Wednesday, January 03, 2007


This is something I picked up from my Taiwanese schoolmates. They did it more like a paella way, in which everything is cooked in a frying pan. You can say my way is lost in the translation, and it has a hint of Hokkien Cháng (dumpling) making. I only use a bit of glutinous rice as a binding agent. As I treat this as a one-course meal, and eating purely glutinous rice can be quite 'filling' and easily stuffs one up. If you want to use 100% glutinous rice, go ahead, but the amount of water/soup is about ¾ ratio of the rice volume.


1¼ Cup Long Grain Rice
¼ Cup Glutinous Rice
  • Wash the combined rice and soak in the water for a couple of hours.
  • Then drain water and let it dry on a coriander.


1 Chicken Breast
1 Tbsp Light Soy Sauce

¼ Tbsp Dark Soy Sauce

1 Tsp Cornflour

1 Tbsp Sugar
1 Tbsp Cooking Oil

3 Cups Water (Soup)

Salt (Soup)

  • Separate the meat from its bone.
  • Cut meat into ¼" thick bite size slices. Marinate with the above ingredients except the water and salt.
  • Put the bone into a pot with the water. Simmer for 1/2 hr. and add salt to taste.


    100 gm. Carrot (Julienned) • 4 pcs. Woodear Fungus (Soaked & Julienned) • 4 pcs. Chinese Mushroom (Soaked & Julienned) • 100 gm. Dried Shrimps (Soaked) 2 Cloves Garlic (Minced) & 2 Shallots (Sliced)

  • Measure the soaked rice (dried) in volume. Obtain the same volume (as rice) of chicken soup, but slightly less, which will be used to cook the rice.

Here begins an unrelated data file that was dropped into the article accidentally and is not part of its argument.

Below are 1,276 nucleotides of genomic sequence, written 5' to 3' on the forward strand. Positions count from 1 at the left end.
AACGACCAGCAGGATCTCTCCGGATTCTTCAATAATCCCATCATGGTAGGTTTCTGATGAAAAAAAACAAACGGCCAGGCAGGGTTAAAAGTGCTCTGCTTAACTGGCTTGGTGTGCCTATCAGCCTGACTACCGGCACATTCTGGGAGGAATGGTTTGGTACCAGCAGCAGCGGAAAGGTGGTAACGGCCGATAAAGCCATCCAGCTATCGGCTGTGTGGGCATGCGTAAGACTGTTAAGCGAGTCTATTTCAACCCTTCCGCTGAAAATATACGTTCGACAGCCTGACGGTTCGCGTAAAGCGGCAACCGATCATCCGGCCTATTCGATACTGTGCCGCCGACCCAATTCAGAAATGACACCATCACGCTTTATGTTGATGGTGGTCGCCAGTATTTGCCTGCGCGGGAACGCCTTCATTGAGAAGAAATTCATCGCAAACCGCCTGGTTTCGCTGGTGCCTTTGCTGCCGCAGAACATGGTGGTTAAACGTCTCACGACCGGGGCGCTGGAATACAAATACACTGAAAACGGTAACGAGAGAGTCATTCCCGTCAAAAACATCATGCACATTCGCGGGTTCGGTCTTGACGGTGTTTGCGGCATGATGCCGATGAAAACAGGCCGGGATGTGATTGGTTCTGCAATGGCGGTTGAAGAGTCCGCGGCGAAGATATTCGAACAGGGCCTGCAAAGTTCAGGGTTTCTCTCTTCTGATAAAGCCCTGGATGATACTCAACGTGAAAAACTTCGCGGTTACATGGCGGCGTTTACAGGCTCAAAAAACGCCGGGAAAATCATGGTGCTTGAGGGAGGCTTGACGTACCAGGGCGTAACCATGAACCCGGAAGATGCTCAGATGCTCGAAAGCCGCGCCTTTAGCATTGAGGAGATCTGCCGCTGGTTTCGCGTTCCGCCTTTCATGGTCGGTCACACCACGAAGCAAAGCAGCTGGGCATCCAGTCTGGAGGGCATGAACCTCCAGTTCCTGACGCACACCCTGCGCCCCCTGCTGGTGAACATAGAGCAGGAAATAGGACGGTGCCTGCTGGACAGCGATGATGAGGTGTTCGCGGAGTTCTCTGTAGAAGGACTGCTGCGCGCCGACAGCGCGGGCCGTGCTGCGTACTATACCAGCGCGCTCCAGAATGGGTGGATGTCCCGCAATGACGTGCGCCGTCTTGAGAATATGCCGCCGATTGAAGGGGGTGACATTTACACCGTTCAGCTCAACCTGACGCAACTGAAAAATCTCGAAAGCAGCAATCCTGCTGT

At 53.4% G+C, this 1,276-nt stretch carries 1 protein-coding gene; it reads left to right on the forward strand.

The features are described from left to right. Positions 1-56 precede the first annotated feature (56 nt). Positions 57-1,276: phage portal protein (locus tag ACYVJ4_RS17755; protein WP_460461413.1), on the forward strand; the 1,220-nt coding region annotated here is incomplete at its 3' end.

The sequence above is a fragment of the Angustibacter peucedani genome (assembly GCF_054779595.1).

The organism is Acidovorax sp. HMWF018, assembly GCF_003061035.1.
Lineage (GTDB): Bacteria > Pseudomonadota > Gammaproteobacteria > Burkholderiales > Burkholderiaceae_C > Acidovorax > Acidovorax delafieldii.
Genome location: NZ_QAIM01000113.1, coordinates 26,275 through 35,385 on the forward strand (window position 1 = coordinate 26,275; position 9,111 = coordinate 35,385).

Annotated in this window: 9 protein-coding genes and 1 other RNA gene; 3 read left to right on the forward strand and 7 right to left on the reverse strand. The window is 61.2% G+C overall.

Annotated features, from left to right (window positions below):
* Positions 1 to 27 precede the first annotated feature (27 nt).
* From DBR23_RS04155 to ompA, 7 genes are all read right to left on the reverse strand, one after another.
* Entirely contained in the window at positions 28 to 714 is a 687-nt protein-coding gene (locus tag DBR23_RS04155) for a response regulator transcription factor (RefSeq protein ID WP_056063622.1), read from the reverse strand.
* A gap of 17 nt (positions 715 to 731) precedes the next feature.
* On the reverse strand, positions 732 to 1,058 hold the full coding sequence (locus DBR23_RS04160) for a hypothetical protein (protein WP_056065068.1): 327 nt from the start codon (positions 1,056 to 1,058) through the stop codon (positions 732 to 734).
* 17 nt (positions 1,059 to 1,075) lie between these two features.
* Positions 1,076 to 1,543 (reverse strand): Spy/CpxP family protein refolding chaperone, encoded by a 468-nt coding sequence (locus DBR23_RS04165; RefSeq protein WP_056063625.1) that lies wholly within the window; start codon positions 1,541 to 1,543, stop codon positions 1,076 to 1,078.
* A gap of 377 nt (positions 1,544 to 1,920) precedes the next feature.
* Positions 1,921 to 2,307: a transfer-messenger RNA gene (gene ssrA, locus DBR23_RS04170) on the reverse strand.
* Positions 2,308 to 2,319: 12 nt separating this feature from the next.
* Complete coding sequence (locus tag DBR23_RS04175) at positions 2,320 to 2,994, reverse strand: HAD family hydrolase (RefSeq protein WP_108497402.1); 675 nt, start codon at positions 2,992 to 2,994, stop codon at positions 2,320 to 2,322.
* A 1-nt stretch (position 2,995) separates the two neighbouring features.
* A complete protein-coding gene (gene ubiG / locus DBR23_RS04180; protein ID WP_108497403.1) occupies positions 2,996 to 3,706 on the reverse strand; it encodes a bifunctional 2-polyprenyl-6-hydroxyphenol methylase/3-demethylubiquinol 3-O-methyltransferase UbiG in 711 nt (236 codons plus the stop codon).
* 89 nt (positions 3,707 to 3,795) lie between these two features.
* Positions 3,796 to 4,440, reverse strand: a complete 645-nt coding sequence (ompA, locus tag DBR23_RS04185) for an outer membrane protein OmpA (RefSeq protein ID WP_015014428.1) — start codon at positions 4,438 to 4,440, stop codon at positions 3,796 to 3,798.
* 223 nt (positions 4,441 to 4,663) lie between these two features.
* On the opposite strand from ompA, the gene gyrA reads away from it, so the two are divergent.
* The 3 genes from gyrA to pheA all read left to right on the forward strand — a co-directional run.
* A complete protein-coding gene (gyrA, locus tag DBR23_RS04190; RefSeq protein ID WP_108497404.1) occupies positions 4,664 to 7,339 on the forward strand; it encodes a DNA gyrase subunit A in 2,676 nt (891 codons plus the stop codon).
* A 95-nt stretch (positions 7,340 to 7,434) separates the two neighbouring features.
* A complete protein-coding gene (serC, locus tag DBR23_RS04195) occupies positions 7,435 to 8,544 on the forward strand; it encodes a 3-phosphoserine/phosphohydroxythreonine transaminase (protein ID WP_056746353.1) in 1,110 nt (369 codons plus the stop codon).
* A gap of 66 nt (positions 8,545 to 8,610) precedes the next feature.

• Add 4 tbsp. of cooking oil onto a heat wok (medium flame). Put in the garlic, shallot and dried shrimps, and fry until fragrant.

  • Add the dried rice, fry to throughly coat the rice with the garlic/shallot oil, by tossing and turning the rice.

  • Add 1½ tbsp. of dark soy sauce to give it a brown color, and sprinkle 1 tsp. of white pepper and 1½ tsp. of salt. Stir to spread and coat evenly.

  • Add the rest of the other ingredients to the mix.

  • Scoop the rice to one side of the wok, then place the chicken on the other side. Tilt the wok, so the chicken is directly above the flame. Sear the chicken meat on all sides.

  • Combine with rice. The chicken need not be cooked.

  • Scoop the rice and pack it into a rice cooker's pot.

  • Pour in the chicken soup. Stir and mix well, and have the meat submerged in the soup. Taste the soup for saltiness, add more salt if required. Cover and cook in the rice cooker. Those without rice cooker can steam the rice inside a covered wok for 25 minutes. (from the time the water boils)

  • The cooked rice. Due to the nature of glutinous rice, it might stick and be slightly burnt at the bottom of the rice cooker's pot. However, steaming will overcome this problem as the bottom of the pot doesn't come into direct contact with the heat (heating element).

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    As the name implies, it's all about nothing! Kongkaying is like grasping in the air - more like hot air with occasional fartulence. Hopefully, something aromatic will come out of it! If not...

    May the Farce be With You!


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